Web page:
ASE NEAR EARTH OBJECTS COMMITTEE
Human society faces a long-term hazard from asteroid and comet impacts on Earth. The chances are 100% that our planet will be struck again by a large near-Earth object (NEO), and we have discovered only a tiny fraction of the million or so objects capable of destroying a city. Recognizing the threat posed by hazardous NEOs, the ASE, as an international association of influential space fliers, is active in promoting global discussions aimed at a near-term capability to prevent a future damaging impact. The Association formed its Committee on NEOs at its Congress in Salt Lake City in October 2005. The Committee is charged with bringing to the attention of world leaders and key international institutions the threat of asteroid impacts to life on Earth. In an Open Letter of October 14, 2005, the ASE said, in part:“Due to advances in both the discovery of these objects and in space technology we are aware of the unique fact that these infrequent cosmic collisions are, using advanced space technology, both predictable and preventable. This distinctive and providential characteristic of NEO impacts allows the prevention of these largest of natural disasters, if, and only if, national governments and relevant international institutions understand these inevitable events and act together to prevent their occurrence.”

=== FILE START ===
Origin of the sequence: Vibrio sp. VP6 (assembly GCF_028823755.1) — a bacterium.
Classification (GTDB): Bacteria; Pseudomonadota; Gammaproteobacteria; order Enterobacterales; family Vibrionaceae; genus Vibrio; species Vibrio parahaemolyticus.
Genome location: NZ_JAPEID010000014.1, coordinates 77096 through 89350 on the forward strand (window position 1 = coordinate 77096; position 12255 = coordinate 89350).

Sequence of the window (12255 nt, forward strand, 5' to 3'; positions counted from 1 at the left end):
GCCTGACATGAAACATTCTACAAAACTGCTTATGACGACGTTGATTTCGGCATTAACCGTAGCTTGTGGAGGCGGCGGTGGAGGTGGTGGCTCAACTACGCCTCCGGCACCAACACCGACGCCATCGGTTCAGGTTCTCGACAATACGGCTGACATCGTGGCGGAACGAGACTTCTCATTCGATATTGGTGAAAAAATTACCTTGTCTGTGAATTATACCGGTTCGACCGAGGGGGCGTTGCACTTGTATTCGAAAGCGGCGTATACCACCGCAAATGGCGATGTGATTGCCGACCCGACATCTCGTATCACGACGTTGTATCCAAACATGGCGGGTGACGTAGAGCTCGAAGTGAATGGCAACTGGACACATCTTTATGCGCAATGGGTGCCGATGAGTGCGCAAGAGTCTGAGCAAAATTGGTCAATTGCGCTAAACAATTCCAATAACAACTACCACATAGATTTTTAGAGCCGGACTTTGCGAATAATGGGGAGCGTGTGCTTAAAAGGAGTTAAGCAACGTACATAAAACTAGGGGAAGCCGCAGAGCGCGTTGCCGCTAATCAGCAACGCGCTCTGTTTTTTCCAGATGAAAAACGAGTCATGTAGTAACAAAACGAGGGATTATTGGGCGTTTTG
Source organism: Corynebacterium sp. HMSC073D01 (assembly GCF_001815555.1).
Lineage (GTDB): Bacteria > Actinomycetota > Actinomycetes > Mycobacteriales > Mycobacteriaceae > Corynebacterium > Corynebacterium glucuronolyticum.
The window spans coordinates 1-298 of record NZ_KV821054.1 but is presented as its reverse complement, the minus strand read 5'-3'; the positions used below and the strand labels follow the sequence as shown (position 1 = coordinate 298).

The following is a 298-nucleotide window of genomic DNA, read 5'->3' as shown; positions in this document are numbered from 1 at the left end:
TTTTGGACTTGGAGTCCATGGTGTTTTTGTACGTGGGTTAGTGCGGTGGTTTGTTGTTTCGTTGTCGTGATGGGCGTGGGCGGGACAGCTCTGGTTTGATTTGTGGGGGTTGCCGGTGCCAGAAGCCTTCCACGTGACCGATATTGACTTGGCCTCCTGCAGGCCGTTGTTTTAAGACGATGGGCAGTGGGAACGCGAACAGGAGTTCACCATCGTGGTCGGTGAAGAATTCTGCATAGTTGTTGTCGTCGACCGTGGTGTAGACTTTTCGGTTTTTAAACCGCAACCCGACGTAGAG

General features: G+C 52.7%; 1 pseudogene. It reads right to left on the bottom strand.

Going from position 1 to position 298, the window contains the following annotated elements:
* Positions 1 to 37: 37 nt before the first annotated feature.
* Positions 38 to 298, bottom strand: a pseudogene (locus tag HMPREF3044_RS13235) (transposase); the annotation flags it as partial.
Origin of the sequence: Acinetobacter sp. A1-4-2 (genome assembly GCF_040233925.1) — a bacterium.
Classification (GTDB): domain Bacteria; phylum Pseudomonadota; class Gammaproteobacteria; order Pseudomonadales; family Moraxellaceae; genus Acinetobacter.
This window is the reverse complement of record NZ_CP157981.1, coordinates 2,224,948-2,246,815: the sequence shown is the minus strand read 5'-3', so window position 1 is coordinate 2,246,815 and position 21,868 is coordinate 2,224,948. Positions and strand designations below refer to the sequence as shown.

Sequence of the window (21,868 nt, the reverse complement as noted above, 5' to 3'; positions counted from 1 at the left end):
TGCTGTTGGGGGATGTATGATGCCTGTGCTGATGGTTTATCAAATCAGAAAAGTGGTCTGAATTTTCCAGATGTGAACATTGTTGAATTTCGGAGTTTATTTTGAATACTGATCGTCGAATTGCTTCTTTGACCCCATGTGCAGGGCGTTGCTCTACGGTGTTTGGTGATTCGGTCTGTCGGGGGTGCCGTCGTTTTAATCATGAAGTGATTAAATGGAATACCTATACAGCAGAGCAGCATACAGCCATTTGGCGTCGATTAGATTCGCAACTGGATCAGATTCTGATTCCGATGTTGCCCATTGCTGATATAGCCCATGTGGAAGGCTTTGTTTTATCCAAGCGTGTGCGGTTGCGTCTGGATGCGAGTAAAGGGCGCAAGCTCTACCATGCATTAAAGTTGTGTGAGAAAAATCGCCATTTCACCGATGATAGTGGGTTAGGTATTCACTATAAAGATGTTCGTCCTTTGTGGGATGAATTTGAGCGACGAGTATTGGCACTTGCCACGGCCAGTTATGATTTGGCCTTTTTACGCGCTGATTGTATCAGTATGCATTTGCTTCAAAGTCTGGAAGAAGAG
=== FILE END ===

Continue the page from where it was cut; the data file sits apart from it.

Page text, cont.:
Panel on Asteroid Threat Mitigation
Asteroid Threats: A Call for Global Response
In 2009, after three years of preparation and four international workshops, the NEO Committee formally submitted their report and recommendations: Asteroid Threats: A Call for Global Response. The report was introduced in the 2009 session of the United Nations Committee on the Peaceful Uses of Outer Space (UN/COPUOS) in Vienna, Austria. Major elements of our Asteroid Threats report/proposal were adopted by the UN General Assembly in 2013, including formation and UN approval of the International Asteroid Warning Network and the Space Missions Planning Advisory Group. These groups link the space-faring nations and international scientific institutions to search for, identify, and track NEOs, and to plan for an eventual deflection mission to prevent a dangerous asteroid/comet impact. ASE attends regular meetings of these groups to further international efforts to find and deal with hazardous asteroids.
ASE NEO Committee Members